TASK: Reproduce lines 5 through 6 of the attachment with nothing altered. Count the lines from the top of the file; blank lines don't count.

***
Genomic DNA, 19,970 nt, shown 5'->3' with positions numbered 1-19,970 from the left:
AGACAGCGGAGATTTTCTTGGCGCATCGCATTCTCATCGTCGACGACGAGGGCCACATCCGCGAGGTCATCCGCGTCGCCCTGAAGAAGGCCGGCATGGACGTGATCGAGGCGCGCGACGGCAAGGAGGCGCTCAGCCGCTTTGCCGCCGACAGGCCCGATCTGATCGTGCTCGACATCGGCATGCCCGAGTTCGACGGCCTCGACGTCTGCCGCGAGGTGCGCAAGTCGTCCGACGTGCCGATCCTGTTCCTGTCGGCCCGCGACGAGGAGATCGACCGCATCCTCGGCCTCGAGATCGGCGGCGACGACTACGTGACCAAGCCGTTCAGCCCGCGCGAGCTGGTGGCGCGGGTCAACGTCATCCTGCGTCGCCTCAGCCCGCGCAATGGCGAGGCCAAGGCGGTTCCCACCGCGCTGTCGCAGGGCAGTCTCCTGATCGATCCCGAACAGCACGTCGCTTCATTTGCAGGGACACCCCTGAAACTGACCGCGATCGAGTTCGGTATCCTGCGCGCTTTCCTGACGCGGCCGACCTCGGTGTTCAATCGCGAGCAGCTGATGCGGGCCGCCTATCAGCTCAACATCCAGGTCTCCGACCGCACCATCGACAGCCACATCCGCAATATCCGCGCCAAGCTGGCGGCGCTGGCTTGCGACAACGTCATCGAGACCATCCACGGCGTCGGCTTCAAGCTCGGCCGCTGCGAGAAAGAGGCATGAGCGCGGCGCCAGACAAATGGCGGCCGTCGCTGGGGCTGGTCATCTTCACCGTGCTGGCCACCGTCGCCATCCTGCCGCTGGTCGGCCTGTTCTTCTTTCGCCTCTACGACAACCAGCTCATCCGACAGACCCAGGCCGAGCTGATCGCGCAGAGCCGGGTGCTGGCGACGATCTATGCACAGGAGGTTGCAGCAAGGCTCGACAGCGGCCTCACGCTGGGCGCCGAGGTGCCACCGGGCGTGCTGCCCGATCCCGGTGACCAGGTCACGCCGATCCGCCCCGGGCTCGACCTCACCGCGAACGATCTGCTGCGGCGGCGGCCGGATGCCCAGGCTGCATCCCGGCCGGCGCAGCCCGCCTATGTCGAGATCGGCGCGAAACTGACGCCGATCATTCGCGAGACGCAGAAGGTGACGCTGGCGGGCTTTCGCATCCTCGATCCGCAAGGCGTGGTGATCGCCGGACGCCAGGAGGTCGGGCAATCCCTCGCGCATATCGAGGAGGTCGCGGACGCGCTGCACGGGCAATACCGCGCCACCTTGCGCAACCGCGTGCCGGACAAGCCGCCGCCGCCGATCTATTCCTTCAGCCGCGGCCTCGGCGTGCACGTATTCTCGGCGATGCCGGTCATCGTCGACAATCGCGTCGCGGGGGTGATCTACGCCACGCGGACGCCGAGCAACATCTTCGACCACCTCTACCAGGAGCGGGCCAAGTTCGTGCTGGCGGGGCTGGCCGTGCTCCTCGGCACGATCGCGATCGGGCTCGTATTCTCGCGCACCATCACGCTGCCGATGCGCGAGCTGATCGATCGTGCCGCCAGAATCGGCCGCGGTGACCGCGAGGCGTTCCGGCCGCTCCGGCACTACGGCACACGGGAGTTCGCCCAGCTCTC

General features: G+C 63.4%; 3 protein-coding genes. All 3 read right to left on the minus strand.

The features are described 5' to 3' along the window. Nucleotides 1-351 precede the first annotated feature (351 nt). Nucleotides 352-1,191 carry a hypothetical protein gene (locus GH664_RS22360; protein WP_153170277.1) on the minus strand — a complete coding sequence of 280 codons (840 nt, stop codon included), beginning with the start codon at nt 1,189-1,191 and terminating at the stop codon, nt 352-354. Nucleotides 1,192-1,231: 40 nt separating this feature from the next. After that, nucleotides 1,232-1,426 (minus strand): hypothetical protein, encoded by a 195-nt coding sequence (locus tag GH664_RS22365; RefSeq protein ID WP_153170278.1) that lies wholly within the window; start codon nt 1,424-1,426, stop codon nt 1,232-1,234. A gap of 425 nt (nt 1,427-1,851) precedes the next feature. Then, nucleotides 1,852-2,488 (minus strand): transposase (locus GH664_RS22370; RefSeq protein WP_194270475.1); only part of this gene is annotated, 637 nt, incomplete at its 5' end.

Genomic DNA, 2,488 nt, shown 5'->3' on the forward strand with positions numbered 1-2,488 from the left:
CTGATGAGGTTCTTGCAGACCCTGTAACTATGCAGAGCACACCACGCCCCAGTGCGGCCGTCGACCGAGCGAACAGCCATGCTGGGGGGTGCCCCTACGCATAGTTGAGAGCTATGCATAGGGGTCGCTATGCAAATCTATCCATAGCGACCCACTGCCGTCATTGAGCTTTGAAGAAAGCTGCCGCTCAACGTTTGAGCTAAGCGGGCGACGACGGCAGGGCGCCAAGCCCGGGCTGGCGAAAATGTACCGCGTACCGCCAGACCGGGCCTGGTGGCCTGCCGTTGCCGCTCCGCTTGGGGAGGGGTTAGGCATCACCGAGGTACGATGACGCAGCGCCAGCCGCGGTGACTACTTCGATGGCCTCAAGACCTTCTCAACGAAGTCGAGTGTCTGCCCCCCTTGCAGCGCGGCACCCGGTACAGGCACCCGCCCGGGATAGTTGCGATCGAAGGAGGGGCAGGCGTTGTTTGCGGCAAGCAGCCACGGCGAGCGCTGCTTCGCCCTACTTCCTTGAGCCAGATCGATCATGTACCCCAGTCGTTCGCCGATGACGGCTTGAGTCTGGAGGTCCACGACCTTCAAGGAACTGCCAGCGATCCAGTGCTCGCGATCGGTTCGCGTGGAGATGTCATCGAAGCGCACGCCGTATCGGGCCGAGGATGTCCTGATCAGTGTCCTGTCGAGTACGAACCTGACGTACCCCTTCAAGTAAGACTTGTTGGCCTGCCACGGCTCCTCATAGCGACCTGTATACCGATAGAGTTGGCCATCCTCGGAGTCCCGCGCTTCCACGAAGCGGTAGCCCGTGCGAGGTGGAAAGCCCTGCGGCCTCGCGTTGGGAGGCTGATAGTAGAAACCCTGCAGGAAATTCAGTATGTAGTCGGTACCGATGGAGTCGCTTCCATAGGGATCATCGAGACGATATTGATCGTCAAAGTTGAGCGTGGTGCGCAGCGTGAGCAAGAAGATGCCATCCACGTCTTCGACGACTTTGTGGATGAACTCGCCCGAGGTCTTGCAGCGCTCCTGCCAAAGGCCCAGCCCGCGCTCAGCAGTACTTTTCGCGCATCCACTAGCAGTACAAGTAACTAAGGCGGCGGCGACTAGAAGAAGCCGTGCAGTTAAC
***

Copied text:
Genomic DNA, 2,488 nt, shown 5'->3' on the forward strand with positions numbered 1-2,488 from the left:
CTGATGAGGTTCTTGCAGACCCTGTAACTATGCAGAGCACACCACGCCCCAGTGCGGCCGTCGACCGAGCGAACAGCCATGCTGGGGGGTGCCCCTACGCATAGTTGAGAGCTATGCATAGGGGTCGCTATGCAAATCTATCCATAGCGACCCACTGCCGTCATTGAGCTTTGAAGAAAGCTGCCGCTCAACGTTTGAGCTAAGCGGGCGACGACGGCAGGGCGCCAAGCCCGGGCTGGCGAAAATGTACCGCGTACCGCCAGACCGGGCCTGGTGGCCTGCCGTTGCCGCTCCGCTTGGGGAGGGGTTAGGCATCACCGAGGTACGATGACGCAGCGCCAGCCGCGGTGACTACTTCGATGGCCTCAAGACCTTCTCAACGAAGTCGAGTGTCTGCCCCCCTTGCAGCGCGGCACCCGGTACAGGCACCCGCCCGGGATAGTTGCGATCGAAGGAGGGGCAGGCGTTGTTTGCGGCAAGCAGCCACGGCGAGCGCTGCTTCGCCCTACTTCCTTGAGCCAGATCGATCATGTACCCCAGTCGTTCGCCGATGACGGCTTGAGTCTGGAGGTCCACGACCTTCAAGGAACTGCCAGCGATCCAGTGCTCGCGATCGGTTCGCGTGGAGATGTCATCGAAGCGCACGCCGTATCGGGCCGAGGATGTCCTGATCAGTGTCCTGTCGAGTACGAACCTGACGTACCCCTTCAAGTAAGACTTGTTGGCCTGCCACGGCTCCTCATAGCGACCTGTATACCGATAGAGTTGGCCATCCTCGGAGTCCCGCGCTTCCACGAAGCGGTAGCCCGTGCGAGGTGGAAAGCCCTGCGGCCTCGCGTTGGGAGGCTGATAGTAGAAACCCTGCAGGAAATTCAGTATGTAGTCGGTACCGATGGAGTCGCTTCCATAGGGATCATCGAGACGATATTGATCGTCAAAGTTGAGCGTGGTGCGCAGCGTGAGCAAGAAGATGCCATCCACGTCTTCGACGACTTTGTGGATGAACTCGCCCGAGGTCTTGCAGCGCTCCTGCCAAAGGCCCAGCCCGCGCTCAGCAGTACTTTTCGCGCATCCACTAGCAGTACAAGTAACTAAGGCGGCGGCGACTAGAAGAAGCCGTGCAGTTAAC